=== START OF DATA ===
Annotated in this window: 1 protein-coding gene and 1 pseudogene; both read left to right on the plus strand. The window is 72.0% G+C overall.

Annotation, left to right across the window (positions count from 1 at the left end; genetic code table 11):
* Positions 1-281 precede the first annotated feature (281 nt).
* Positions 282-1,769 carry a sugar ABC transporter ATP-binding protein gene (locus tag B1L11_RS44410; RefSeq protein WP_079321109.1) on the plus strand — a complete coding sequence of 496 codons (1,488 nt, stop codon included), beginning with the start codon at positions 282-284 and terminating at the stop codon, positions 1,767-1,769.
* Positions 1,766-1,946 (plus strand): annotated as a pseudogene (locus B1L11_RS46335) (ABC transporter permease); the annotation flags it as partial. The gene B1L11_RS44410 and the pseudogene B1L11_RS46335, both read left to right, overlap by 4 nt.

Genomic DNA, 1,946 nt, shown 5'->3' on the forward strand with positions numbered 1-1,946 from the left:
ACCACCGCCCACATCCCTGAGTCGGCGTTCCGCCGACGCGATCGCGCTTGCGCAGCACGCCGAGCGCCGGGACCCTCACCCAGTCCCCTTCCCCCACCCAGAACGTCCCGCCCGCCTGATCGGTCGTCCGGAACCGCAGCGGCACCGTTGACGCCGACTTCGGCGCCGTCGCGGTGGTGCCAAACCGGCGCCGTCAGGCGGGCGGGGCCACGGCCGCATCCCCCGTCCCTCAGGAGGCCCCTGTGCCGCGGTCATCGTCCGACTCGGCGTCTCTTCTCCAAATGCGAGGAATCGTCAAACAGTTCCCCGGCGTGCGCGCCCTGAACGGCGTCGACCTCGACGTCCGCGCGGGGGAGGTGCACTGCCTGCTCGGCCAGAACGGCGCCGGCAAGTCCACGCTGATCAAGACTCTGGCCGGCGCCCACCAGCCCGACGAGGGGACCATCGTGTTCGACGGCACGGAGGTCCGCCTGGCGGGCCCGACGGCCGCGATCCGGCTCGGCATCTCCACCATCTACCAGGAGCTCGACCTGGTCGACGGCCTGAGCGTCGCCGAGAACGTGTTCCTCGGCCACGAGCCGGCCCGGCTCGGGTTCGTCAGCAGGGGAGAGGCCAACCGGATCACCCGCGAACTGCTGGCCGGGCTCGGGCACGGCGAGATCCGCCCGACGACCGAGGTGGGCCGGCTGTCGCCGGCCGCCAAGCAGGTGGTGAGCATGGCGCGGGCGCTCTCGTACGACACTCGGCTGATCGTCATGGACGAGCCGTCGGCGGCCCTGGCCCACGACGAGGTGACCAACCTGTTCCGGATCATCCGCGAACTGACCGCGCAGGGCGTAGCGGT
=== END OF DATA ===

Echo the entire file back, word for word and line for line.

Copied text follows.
Annotated in this window: 1 protein-coding gene and 1 pseudogene; both read left to right on the plus strand. The window is 72.0% G+C overall.

Annotation, left to right across the window (positions count from 1 at the left end; genetic code table 11):
* Positions 1-281 precede the first annotated feature (281 nt).
* Positions 282-1,769 carry a sugar ABC transporter ATP-binding protein gene (locus tag B1L11_RS44410; RefSeq protein WP_079321109.1) on the plus strand — a complete coding sequence of 496 codons (1,488 nt, stop codon included), beginning with the start codon at positions 282-284 and terminating at the stop codon, positions 1,767-1,769.
* Positions 1,766-1,946 (plus strand): annotated as a pseudogene (locus B1L11_RS46335) (ABC transporter permease); the annotation flags it as partial. The gene B1L11_RS44410 and the pseudogene B1L11_RS46335, both read left to right, overlap by 4 nt.

Genomic DNA, 1,946 nt, shown 5'->3' on the forward strand with positions numbered 1-1,946 from the left:
ACCACCGCCCACATCCCTGAGTCGGCGTTCCGCCGACGCGATCGCGCTTGCGCAGCACGCCGAGCGCCGGGACCCTCACCCAGTCCCCTTCCCCCACCCAGAACGTCCCGCCCGCCTGATCGGTCGTCCGGAACCGCAGCGGCACCGTTGACGCCGACTTCGGCGCCGTCGCGGTGGTGCCAAACCGGCGCCGTCAGGCGGGCGGGGCCACGGCCGCATCCCCCGTCCCTCAGGAGGCCCCTGTGCCGCGGTCATCGTCCGACTCGGCGTCTCTTCTCCAAATGCGAGGAATCGTCAAACAGTTCCCCGGCGTGCGCGCCCTGAACGGCGTCGACCTCGACGTCCGCGCGGGGGAGGTGCACTGCCTGCTCGGCCAGAACGGCGCCGGCAAGTCCACGCTGATCAAGACTCTGGCCGGCGCCCACCAGCCCGACGAGGGGACCATCGTGTTCGACGGCACGGAGGTCCGCCTGGCGGGCCCGACGGCCGCGATCCGGCTCGGCATCTCCACCATCTACCAGGAGCTCGACCTGGTCGACGGCCTGAGCGTCGCCGAGAACGTGTTCCTCGGCCACGAGCCGGCCCGGCTCGGGTTCGTCAGCAGGGGAGAGGCCAACCGGATCACCCGCGAACTGCTGGCCGGGCTCGGGCACGGCGAGATCCGCCCGACGACCGAGGTGGGCCGGCTGTCGCCGGCCGCCAAGCAGGTGGTGAGCATGGCGCGGGCGCTCTCGTACGACACTCGGCTGATCGTCATGGACGAGCCGTCGGCGGCCCTGGCCCACGACGAGGTGACCAACCTGTTCCGGATCATCCGCGAACTGACCGCGCAGGGCGTAGCGGT